The Kite Runner

Rating: ★★★★½

Young boys Amir and Hassan are best friends who live in the same home. Amir enjoys writing stories that Hassan eagerly listens to. Hassan can’t read the stories to himself because he is illiterate. The year is 1978, a time where Kabul is yet to be touched by foreign invaders. Peace abounds the streets while kites fill the sky. Children all around the neighborhood gather in pairs for popular kite-flying competitions where the goal is to engage in aerial assaults until only your own kite is left.

Amir and Hassan participate in such contests, and when they are successful in cutting down the kite of a competitor, Hassan is the one who runs for it, accurately predicting where the kite will land. Not only does Hassan run after the falling kites for Amir, but he also protects him from the bullies. Hassan demonstrates his unconditional devotion for his best friend in a tragic scene where he is attacked in ways I cannot mention in this review. Amir witnesses the event from a distance, but does nothing to help. He walks away.

Hassan survives, but not without wounds. In the following weeks, the two boys remain silent to one another. One tries to manage his pain while the other hides in his guilt. There is a heartbreaking moment where Amir does something to force Hassan and his father to move away. Every time Amir sees the face of Hassan, he is reminded of his own cowardice, and he doesn’t want to be reminded anymore.

Now Amir and is alone with his father, Baba. And when the Soviets invade their country, the two are forced to flee to the United States, where Amir grows up, falls in love with an Afghan general’s daughter, and gets married. This romance is deliberately hurried because “The Kite Runner” has a greater purpose, a greater story to tell.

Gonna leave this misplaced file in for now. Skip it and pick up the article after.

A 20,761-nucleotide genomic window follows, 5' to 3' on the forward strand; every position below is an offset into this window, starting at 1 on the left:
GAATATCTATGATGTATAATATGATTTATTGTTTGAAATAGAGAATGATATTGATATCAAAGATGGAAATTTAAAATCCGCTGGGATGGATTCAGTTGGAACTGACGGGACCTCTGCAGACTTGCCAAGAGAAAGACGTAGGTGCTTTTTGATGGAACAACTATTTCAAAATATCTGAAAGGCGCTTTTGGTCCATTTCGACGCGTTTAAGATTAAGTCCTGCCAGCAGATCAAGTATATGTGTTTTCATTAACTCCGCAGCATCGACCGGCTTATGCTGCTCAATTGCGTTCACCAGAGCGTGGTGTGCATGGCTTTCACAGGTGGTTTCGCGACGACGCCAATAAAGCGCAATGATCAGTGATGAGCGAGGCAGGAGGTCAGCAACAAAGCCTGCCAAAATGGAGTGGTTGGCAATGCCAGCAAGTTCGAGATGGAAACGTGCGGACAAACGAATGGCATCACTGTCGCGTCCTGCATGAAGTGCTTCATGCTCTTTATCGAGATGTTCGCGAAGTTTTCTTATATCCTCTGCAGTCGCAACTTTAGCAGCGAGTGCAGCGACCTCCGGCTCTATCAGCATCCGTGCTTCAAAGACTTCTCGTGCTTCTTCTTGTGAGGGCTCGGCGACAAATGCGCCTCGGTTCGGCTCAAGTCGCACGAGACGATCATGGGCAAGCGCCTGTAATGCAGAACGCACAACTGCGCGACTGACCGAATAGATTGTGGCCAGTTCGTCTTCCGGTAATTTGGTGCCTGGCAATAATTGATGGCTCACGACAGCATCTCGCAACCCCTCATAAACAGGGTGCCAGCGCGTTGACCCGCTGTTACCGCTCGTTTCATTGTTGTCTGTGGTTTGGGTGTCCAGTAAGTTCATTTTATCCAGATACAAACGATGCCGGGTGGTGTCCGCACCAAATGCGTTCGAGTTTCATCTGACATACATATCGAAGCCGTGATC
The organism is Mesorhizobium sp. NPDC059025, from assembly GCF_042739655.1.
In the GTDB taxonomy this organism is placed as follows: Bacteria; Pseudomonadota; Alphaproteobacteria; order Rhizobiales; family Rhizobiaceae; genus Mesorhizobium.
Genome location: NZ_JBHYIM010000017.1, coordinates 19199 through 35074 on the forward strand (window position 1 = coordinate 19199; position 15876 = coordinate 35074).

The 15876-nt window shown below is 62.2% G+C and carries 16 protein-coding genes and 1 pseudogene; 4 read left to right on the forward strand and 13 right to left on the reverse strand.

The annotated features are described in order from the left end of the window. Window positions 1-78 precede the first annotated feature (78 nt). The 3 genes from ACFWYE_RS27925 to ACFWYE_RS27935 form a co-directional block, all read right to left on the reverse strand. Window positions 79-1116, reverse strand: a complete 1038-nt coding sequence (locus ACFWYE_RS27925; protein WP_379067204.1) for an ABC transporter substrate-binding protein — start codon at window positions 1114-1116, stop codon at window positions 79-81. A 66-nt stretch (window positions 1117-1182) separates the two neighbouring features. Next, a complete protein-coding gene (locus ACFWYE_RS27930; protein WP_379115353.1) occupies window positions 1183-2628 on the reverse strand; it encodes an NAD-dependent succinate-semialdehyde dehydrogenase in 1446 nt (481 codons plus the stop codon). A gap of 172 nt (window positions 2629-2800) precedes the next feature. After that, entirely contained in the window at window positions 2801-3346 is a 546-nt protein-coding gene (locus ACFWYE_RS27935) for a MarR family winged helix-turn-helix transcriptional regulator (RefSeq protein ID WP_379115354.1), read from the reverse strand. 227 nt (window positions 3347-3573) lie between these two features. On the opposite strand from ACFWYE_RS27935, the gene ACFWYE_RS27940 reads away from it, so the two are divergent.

One day, Amir receives a phone call from his home land. This is where the movie rightfully began. Amir is told that he can right the wrongs of his past, so he returns to Kabul and is surprised to what he has to see. Because the film mostly follows the life of Amir, we see present-day Kabul through his eyes, and it’s devastating. Kabul is now a place empty of kites; where limbs are sold for survival, where children are given away for money. We feel the grief that Amir feels for his land because we know what it was before, and now it’s gone. This is an emotional, captivating journey about a lost friendship with an opportunity for redemption.

I write this at a time where blockbuster movies are being released and advertised. Plots will be recycled, characters will be repeated, and stories will be retold. If we can look pass the advertisements, we might be surprised to find movies like “The Kite Runner.” These are movies that are made by Storytellers and not by Businessmen.

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The Kite Runner